Today’s blog is a Guest Blog on Comedy Acting, written by our Guest Blogger, Mr Ian Watt.
I noticed the subject of corpsing was raised in Mark’s blog recently. The practical solution was for the actor to focus on their essential action and it got me thinking about other banana skins which can trip up an actor in the serious matter of comedy acting.
Playing the lines for laughs
Laughter is a powerfully seductive sound of to a performer. It both comforts, and confirms the audience likes you! It’s addictive quality however, can tempt the actor to play the lines or action for laughs. They then find they’ve stepped beyond the imaginary circumstances of the play and turned it into a sketch show destroying the focus on the narrative or “story”.
My own experiences as a Stand Up comedian taught me to look audience members in the eye, and that it was often very useful to carry a big stick! Comedians make direct contact with the audience; if and when the laughs come they can enjoy them with them. The comedian’s sole aim is to rack up the laugh count and squeeze as many as they can from their material. The actor should match their performance with the author’s intent and the overall context of the story.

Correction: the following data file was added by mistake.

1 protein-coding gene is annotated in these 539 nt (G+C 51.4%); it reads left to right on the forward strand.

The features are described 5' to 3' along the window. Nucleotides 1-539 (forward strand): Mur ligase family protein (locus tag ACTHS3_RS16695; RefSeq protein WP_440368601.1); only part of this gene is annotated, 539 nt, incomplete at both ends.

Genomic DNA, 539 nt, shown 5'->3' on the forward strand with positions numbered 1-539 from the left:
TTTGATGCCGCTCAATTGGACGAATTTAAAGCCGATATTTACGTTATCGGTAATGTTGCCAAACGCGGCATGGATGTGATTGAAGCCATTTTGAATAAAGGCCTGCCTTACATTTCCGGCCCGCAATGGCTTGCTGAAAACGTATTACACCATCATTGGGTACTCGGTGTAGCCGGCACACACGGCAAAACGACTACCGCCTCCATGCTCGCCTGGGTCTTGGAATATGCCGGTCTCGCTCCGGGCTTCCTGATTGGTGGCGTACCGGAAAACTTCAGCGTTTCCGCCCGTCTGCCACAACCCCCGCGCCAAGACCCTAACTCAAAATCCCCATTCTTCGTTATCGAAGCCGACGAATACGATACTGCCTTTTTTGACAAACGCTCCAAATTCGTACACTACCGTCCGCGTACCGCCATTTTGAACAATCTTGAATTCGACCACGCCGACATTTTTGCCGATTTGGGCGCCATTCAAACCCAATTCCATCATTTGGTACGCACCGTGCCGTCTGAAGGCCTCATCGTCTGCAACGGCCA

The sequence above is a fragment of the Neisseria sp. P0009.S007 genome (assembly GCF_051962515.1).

An audience comment after a play I performed in recently was it was good because the actors didn’t laugh at the same time as the audience.
Anticipation and signalling
Especially on long runs, the actor runs the risk of “showing” the audience something funny is about to happen. The actor knows what is coming next, anticipates the joke and the riotous laughter to follow. The audience picks up on the signal and the potentially side-splitting moment the writer has crafted is reduced in the process. Comedy is devious. It often depends on surprise and misleading the audience.
Ignoring the audience reaction
Another common pratfall for the actor is to disregard the audience’s laughter. This can result in important lines being drowned out. The actor has to pause the thought and action until the audience is ready to continue. Laughter can break the actor’s concentration of being in the moment.
Mark’s solution to the corpsing problem is probably the best advice to take with you on stage – focus on the other actor and concentrate on achieving your essential action. Finally, a Polish director once commented to me “Fucking stand up comedians!” Yes – comedy is a funny thing.
Ian Watt is an experienced actor, comedian, teacher and designer. He appeared in Mark Westbrook’s production of The Emotional Life of Furniture at the Tron Theatre in Glasgow. He also attends Mark’s Acting Classes in Practical Aesthetics and Monologue Preparation.